I was just curious, because I was about to accept an offer and can not afford those kind of training costs. I would like to keep trying in the profession even if Merrill says no. Does anyone who has worked there or was in the same shoes have any insights?

Sep 19, 2006 7:41 am
choida:

Does anyone know if ML goes after training costs? It does't make sense to fail one test, i.e. 7 or 66, and have to pay over $20 grand. I read it on this site: http://registeredrep.com/mag/financeindentured_servitude/


I was just curious, because I was about to accept an offer and can not afford those kind of training costs. I would like to keep trying in the profession even if Merrill says no. Does anyone who has worked there or was in the same shoes have any insights?



If you are terminated because you failed the exams they will not ask you for anything except your key to the office and to clean out your area.

Sep 19, 2006 3:52 pm

They will most likely NOT come after you for training costs unless you go to a competing firm.

Sep 4, 2007 5:14 pm

Key to your office??  Don't you mean the desk drawer of your cubicle? 

Sep 5, 2007 1:04 am
WealthManager:
Scorpio:

When I met with the director of
my complex for the final hire meeting, I asked him what separates those
who make it from those who don't.  His response was, "luck".


Scorpio,


   Do you think that luck is the only factor or do you
think that some skill along with proper positioning allows for better
chances with luck?  I value your opinion because my understanding
is that you are in the POA program.  Which track are you on?


WM





Chance favors the prepared mind, but most of it is luck. Check out Taleb's books "Fooled by Randomness" and "The Black Swan."




Sep 5, 2007 8:24 am

Sometimes you get lucky and get an office.  I'm not at Merrill, but I'm at another wirehouse.  From day one I had an office.  I think it all depends on the particular branch one works at.



bullgamer:

Key to your office??  Don't you mean the desk drawer of your cubicle? 

Sep 5, 2007 6:48 pm
shadow191:

Sometimes you get lucky and get an office.  I'm not at Merrill, but I'm at another wirehouse.  From day one I had an office.  I think it all depends on the particular branch one works at.



bullgamer:

Key to your office??  Don't you mean the desk drawer of your cubicle? 



Branch managers always fail to realize how much harder it is to build a practice out of a cube. Yet, every member of the management team in my branch has a window office, with the branch manager and their assistant manager in the best and second best offices in the branch.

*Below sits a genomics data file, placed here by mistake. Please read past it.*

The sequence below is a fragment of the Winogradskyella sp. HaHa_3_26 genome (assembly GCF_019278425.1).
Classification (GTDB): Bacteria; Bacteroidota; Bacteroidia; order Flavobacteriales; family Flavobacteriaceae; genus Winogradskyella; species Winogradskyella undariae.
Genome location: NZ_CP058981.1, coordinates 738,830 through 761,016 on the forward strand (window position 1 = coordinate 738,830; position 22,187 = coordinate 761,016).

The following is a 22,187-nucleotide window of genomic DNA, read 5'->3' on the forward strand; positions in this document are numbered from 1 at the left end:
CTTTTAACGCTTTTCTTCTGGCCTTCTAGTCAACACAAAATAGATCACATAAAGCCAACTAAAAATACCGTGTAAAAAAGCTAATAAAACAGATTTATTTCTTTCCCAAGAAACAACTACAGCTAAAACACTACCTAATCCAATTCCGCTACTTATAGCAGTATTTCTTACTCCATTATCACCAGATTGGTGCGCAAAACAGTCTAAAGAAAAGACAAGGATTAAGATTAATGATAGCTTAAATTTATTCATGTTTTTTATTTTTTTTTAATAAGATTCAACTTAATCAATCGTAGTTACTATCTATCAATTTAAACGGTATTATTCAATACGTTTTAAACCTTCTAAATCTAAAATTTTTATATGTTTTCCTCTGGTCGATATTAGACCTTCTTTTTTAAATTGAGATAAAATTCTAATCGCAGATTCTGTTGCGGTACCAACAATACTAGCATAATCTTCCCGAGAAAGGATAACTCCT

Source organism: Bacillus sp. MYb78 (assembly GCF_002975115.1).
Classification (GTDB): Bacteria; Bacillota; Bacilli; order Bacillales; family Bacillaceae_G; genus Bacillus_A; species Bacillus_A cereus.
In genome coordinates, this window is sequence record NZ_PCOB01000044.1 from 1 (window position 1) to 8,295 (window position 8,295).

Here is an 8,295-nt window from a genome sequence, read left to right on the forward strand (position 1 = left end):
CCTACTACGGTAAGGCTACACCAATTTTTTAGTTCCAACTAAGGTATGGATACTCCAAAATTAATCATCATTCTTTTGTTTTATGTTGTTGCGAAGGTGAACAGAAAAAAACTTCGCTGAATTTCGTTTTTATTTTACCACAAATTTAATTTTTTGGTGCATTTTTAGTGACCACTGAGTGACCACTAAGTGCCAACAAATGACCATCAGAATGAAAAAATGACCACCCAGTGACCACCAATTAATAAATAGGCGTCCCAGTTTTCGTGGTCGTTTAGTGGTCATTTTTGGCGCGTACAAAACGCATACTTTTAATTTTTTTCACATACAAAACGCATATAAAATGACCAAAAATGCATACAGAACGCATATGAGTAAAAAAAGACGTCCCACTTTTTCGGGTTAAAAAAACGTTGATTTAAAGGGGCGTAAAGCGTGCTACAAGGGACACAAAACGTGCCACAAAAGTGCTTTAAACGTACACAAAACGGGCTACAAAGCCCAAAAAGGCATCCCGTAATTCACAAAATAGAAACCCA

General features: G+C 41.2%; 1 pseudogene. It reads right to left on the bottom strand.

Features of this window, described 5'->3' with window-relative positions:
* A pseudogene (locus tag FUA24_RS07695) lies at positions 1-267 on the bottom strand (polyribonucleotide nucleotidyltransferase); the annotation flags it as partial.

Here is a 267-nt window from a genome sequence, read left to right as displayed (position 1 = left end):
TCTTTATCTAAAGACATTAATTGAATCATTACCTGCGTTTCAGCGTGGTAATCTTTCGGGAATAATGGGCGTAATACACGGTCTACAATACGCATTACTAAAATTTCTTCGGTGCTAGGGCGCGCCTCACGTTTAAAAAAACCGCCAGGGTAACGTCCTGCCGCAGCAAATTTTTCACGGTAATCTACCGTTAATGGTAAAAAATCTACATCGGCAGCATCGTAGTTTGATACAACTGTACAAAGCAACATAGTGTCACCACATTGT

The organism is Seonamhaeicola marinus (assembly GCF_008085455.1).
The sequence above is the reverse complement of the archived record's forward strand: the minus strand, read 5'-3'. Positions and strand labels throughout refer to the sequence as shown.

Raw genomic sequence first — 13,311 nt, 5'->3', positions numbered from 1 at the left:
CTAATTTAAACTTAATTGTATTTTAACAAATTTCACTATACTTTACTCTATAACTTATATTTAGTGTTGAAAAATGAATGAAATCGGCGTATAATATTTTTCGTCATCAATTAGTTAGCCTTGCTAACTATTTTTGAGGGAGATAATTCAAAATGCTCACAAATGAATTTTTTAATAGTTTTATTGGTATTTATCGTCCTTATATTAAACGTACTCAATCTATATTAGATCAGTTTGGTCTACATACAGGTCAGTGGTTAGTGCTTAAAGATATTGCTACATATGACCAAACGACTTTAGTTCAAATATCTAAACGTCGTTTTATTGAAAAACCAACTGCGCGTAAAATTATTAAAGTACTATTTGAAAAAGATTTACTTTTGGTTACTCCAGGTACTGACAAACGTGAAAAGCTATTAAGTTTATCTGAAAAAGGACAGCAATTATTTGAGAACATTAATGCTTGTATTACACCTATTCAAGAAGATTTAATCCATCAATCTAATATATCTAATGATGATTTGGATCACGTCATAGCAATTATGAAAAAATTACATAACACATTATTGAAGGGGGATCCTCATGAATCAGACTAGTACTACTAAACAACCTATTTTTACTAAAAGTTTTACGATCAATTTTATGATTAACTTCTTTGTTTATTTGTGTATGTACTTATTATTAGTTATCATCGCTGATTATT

Sep 5, 2007 7:18 pm

The biggest thing that bothers me about "cubelife" is the lack of privacy when cold calling.  Not only are you being judged by the prospect who are also being judged by everyone within a 50ft radius.  It makes me less productive because I am worried about what the guy next to me is hearing.  OH WELL, just makes me want to work for that office that much harder. 

Sep 5, 2007 8:46 pm

The biggest thing that bothers me about "cubelife" is the lack of privacy when cold calling.  Not only are you being judged by the prospect who are also being judged by everyone within a 50ft radius.  It makes me less productive because I am worried about what the guy next to me is hearing.  OH WELL, just makes me want to work for that office that much harder.


I actually liked that aspect. I knew I was good on the phone and when I balled out some huge prospect- to get a meeting, to get the account, whatever- it felt good to know that people overheard... Its a great feeling when you hang up the phone and a Senior FA who was walking by stops to give you props..

Sep 5, 2007 11:20 pm
BullBroker:

The biggest thing that bothers me about "cubelife" is the lack of privacy when cold calling.  Not only are you being judged by the prospect who are also being judged by everyone within a 50ft radius.  It makes me less productive because I am worried about what the guy next to me is hearing.  OH WELL, just makes me want to work for that office that much harder. 



If you're worried about your neighbor in the gopher farm overhearing you, how do you handle the fear of prospecting?  How do you have the balls to ask for the order?

In your last sentence you're heading more in the right direction from an attitude standpoint.

Sep 6, 2007 8:36 am

It can really go both ways.  My "mentor" is former ML, very successful and all that.  He gave me the opposite viewpoint; it's harder to stay motivated while in an office by yourself.  He came up with 10 other guys all sitting in cubes right outside their manager's office.  So if one had a bad call, or didnt' call enough, all the other guys would give him crap about it.  That kept him dialing some days.  I do know that when I first started, it was very easy to take a break from calling when I shouldn't have.  I corrected that, but I can see how sometimes you do need a kick in the butt to get back on track, especially when you have a bad day.  And I remember from training in NJ, we had cold call sessions where they put 30 of us in a room and just made us call.  It did keep me motivated trying to keep up with all the good calls others had as well as trying to outdial them.



BullBroker:

The biggest thing that bothers me about "cubelife" is the lack of privacy when cold calling.  Not only are you being judged by the prospect who are also being judged by everyone within a 50ft radius.  It makes me less productive because I am worried about what the guy next to me is hearing.  OH WELL, just makes me want to work for that office that much harder. 

Sep 11, 2007 8:10 am
san fran broker:
shadow191:

Sometimes you get lucky and get an office.  I'm not at Merrill, but I'm at another wirehouse.  From day one I had an office.  I think it all depends on the particular branch one works at.



bullgamer:

Key to your office??  Don't you mean the desk drawer of your cubicle? 



Branch managers always fail to realize how much harder it is to build a practice out of a cube. Yet, every member of the management team in my branch has a window office, with the branch manager and their assistant manager in the best and second best offices in the branch.



Once upon a time, those branch managers in offices sat in cubes just like you.